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Continual Process Improvement

Integrating Lean and Six Sigma for Breakthrough Process Improvement

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Continual Process Improvement

ISO 9001:2008 and ISO/TS 16949:2009 differ from previous quality system standards in their strong emphasis on documenting and continually improving the organization's product realization, management and supporting processes, which together make-up all of a company's business processes. ISO 9001:2008 and ISO/TS 16949:2009 requires organizations to define and document their business processes; and, to adopt a data driven management process for achieving continual improvement of those business processes.

As organizations study these new requirements for continual process improvement, a few critical questions start to arise. How do we determine which business processes should be included in our quality management system? How do we measure the effectiveness and efficiency of those processes? What improvement methods should we adopt to achieve continual improvement of those processes?

This paper will promote the idea that organizations should adopt an integrated approach that deploys Lean Manufacturing principles combined with the Six Sigma quality improvement methodology as the best in class process for achieving the continual improvements required by ISO 9001:2002 and ISO/TS 16949:2009.

What is Lean?

Lean Thinking is a term coined by Jim Womack and Dan Jones to describe the underlying concepts and principles of The Toyota Production System. Toyota has produced a paradigm shift in the management of production processes when compared with the traditional mass production model. Toyota has demonstrated that this new way of organizing and managing production processes, now known as Lean Manufacturing, leads to breakthrough levels of improvement in the productivity of labor, materials, facilities, tools and equipment.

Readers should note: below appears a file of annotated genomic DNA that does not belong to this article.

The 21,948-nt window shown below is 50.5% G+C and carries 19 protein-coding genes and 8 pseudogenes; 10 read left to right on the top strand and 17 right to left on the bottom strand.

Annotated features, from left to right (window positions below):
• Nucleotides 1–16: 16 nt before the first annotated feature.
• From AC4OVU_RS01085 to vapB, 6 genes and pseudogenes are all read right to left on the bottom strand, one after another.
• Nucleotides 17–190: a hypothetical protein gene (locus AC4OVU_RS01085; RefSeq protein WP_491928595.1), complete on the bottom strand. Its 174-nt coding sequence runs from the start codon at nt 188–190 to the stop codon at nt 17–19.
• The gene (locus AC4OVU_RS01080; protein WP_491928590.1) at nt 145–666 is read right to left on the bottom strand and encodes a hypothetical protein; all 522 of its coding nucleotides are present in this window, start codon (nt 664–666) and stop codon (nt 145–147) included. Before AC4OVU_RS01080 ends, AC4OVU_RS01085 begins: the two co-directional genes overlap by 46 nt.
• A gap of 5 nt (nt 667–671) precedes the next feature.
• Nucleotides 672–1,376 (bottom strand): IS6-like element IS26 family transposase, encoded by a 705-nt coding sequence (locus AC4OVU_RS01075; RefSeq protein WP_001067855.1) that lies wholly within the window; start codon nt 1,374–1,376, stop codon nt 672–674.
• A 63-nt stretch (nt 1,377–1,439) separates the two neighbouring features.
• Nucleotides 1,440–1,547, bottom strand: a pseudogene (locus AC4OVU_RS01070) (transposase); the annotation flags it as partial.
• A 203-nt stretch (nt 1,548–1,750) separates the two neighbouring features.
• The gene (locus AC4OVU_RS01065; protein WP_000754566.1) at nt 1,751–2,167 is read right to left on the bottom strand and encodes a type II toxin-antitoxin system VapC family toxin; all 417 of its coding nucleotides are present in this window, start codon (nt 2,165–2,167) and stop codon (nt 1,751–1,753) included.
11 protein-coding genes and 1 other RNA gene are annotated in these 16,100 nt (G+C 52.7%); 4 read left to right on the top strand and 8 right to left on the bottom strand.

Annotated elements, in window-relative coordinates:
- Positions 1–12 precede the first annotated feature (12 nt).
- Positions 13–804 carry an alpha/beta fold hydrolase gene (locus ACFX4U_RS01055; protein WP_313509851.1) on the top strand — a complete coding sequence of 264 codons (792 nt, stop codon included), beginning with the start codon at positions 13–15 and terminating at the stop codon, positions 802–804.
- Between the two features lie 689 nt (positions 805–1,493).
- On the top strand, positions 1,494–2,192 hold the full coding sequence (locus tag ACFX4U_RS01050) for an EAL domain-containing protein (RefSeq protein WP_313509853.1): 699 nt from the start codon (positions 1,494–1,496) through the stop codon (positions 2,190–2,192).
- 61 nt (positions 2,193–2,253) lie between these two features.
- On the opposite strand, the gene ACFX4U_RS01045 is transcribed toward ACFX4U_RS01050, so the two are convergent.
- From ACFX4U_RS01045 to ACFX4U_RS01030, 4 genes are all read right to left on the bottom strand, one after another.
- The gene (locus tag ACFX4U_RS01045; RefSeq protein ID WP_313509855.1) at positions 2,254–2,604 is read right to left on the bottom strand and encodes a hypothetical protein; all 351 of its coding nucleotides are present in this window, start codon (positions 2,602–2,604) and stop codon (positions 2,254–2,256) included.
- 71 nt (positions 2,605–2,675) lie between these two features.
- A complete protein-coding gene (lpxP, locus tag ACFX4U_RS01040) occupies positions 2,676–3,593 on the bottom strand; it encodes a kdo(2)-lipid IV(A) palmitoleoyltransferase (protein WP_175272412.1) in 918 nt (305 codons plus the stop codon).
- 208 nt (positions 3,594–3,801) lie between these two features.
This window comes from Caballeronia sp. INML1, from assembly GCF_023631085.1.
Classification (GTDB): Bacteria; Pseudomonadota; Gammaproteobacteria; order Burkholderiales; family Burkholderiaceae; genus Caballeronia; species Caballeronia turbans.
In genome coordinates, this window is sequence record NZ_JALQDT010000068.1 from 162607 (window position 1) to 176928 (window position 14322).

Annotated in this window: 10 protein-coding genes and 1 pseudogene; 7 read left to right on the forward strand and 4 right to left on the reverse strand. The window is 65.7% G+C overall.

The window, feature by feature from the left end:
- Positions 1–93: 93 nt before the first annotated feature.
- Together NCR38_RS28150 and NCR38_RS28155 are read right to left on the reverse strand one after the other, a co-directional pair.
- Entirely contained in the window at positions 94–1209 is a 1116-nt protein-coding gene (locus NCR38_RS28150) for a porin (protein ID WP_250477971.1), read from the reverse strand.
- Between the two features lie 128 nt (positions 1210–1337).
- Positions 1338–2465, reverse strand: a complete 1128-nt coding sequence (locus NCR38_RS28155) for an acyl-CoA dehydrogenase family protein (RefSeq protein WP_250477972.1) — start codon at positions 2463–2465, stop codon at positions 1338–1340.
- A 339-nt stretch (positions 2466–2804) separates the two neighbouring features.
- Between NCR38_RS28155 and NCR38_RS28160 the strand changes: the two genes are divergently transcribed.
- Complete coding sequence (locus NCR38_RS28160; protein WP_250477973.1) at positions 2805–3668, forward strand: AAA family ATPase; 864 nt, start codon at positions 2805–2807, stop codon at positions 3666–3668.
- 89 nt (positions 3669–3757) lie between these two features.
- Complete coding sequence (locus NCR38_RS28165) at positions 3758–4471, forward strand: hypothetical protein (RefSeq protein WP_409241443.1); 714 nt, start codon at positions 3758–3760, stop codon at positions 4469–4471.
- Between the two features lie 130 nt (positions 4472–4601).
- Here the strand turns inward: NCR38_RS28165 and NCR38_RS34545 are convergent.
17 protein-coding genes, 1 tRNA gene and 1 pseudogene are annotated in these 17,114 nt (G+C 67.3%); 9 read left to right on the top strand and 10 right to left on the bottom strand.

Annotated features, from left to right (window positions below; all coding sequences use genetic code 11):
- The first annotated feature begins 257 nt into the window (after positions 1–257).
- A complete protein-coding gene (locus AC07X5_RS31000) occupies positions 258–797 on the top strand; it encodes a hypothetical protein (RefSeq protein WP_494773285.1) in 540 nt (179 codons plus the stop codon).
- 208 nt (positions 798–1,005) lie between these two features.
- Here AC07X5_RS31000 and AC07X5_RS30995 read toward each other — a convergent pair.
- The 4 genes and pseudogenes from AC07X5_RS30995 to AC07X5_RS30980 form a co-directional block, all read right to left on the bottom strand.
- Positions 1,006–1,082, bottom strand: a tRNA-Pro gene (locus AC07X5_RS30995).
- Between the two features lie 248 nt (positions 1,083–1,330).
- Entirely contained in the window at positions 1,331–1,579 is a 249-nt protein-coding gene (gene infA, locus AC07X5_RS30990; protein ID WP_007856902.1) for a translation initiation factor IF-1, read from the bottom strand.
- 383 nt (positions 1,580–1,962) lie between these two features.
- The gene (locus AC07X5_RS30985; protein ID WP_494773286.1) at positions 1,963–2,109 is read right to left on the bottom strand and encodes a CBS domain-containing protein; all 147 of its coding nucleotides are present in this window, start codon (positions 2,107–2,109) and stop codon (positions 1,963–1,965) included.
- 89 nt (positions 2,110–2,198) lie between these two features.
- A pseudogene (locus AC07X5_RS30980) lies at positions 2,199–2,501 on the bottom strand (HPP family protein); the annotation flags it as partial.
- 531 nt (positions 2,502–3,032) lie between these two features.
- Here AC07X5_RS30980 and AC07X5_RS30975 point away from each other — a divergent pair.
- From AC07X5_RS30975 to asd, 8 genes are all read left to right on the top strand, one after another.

"Lean companies use less of everything when compared with traditional mass production organizations, " lean companies bring into play:

  • Half the human effort in the factory;
  • Half the manufacturing space;
  • Half the investment in tools and equipment;
  • Half the engineering hours to develop new products in half the time;
  • Less than 1/10th of the inventory;
  • Far fewer defects;
  • Much greater flexibility to respond to variations in customer demand.

Toyota has developed and refined its production system to achieve significant financial advantage over more traditional mass producers. Toyota reported more profits for the year 2002 than Ford, GM and DaimlerChrysler AG's Chrysler Group reported in combined profits. Toyota achieved this level of profitability with less than 10% of the market while Ford, GM and the Chrysler Group, combined sales were approximately 60% of the market.

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